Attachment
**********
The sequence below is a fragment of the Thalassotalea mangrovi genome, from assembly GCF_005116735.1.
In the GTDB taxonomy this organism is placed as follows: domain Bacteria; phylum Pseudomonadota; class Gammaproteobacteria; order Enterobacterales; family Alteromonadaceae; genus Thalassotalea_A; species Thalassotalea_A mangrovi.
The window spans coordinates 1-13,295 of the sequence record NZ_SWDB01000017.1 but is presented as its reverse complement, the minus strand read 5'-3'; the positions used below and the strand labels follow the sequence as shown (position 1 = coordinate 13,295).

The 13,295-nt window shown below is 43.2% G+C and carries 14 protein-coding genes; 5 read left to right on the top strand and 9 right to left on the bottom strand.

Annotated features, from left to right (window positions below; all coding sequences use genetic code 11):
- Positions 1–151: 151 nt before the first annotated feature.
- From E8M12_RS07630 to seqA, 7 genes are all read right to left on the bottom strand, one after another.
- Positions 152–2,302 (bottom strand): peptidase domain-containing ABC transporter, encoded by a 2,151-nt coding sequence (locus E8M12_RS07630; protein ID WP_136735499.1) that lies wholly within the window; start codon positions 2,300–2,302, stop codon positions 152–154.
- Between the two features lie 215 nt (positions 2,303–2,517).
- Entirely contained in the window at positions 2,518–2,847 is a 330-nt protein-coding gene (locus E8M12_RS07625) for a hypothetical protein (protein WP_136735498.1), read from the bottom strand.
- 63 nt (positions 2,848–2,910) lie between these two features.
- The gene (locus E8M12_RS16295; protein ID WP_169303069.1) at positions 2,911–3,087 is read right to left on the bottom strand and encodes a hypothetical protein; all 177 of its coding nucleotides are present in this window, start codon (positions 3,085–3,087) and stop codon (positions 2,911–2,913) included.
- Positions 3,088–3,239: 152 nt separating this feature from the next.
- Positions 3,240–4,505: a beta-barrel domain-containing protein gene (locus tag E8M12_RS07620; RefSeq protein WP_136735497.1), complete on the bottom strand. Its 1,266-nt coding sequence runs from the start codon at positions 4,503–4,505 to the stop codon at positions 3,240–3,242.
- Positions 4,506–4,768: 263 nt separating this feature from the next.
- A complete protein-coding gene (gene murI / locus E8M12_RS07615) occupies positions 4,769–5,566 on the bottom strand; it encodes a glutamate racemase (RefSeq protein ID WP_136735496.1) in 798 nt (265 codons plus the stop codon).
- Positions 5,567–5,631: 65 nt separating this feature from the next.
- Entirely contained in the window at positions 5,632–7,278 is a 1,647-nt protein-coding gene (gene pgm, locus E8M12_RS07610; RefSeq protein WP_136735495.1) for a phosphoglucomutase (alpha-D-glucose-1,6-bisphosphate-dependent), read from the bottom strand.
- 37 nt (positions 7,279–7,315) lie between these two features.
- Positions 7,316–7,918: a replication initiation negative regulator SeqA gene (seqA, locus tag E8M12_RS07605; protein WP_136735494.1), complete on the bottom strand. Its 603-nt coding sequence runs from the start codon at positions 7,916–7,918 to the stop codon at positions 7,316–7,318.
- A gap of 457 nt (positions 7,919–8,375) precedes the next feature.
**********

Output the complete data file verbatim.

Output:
The sequence below is a fragment of the Thalassotalea mangrovi genome, from assembly GCF_005116735.1.
In the GTDB taxonomy this organism is placed as follows: domain Bacteria; phylum Pseudomonadota; class Gammaproteobacteria; order Enterobacterales; family Alteromonadaceae; genus Thalassotalea_A; species Thalassotalea_A mangrovi.
The window spans coordinates 1-13,295 of the sequence record NZ_SWDB01000017.1 but is presented as its reverse complement, the minus strand read 5'-3'; the positions used below and the strand labels follow the sequence as shown (position 1 = coordinate 13,295).

The 13,295-nt window shown below is 43.2% G+C and carries 14 protein-coding genes; 5 read left to right on the top strand and 9 right to left on the bottom strand.

Annotated features, from left to right (window positions below; all coding sequences use genetic code 11):
- Positions 1–151: 151 nt before the first annotated feature.
- From E8M12_RS07630 to seqA, 7 genes are all read right to left on the bottom strand, one after another.
- Positions 152–2,302 (bottom strand): peptidase domain-containing ABC transporter, encoded by a 2,151-nt coding sequence (locus E8M12_RS07630; protein ID WP_136735499.1) that lies wholly within the window; start codon positions 2,300–2,302, stop codon positions 152–154.
- Between the two features lie 215 nt (positions 2,303–2,517).
- Entirely contained in the window at positions 2,518–2,847 is a 330-nt protein-coding gene (locus E8M12_RS07625) for a hypothetical protein (protein WP_136735498.1), read from the bottom strand.
- 63 nt (positions 2,848–2,910) lie between these two features.
- The gene (locus E8M12_RS16295; protein ID WP_169303069.1) at positions 2,911–3,087 is read right to left on the bottom strand and encodes a hypothetical protein; all 177 of its coding nucleotides are present in this window, start codon (positions 3,085–3,087) and stop codon (positions 2,911–2,913) included.
- Positions 3,088–3,239: 152 nt separating this feature from the next.
- Positions 3,240–4,505: a beta-barrel domain-containing protein gene (locus tag E8M12_RS07620; RefSeq protein WP_136735497.1), complete on the bottom strand. Its 1,266-nt coding sequence runs from the start codon at positions 4,503–4,505 to the stop codon at positions 3,240–3,242.
- Positions 4,506–4,768: 263 nt separating this feature from the next.
- A complete protein-coding gene (gene murI / locus E8M12_RS07615) occupies positions 4,769–5,566 on the bottom strand; it encodes a glutamate racemase (RefSeq protein ID WP_136735496.1) in 798 nt (265 codons plus the stop codon).
- Positions 5,567–5,631: 65 nt separating this feature from the next.
- Entirely contained in the window at positions 5,632–7,278 is a 1,647-nt protein-coding gene (gene pgm, locus E8M12_RS07610; RefSeq protein WP_136735495.1) for a phosphoglucomutase (alpha-D-glucose-1,6-bisphosphate-dependent), read from the bottom strand.
- 37 nt (positions 7,279–7,315) lie between these two features.
- Positions 7,316–7,918: a replication initiation negative regulator SeqA gene (seqA, locus tag E8M12_RS07605; protein WP_136735494.1), complete on the bottom strand. Its 603-nt coding sequence runs from the start codon at positions 7,916–7,918 to the stop codon at positions 7,316–7,318.
- A gap of 457 nt (positions 7,919–8,375) precedes the next feature.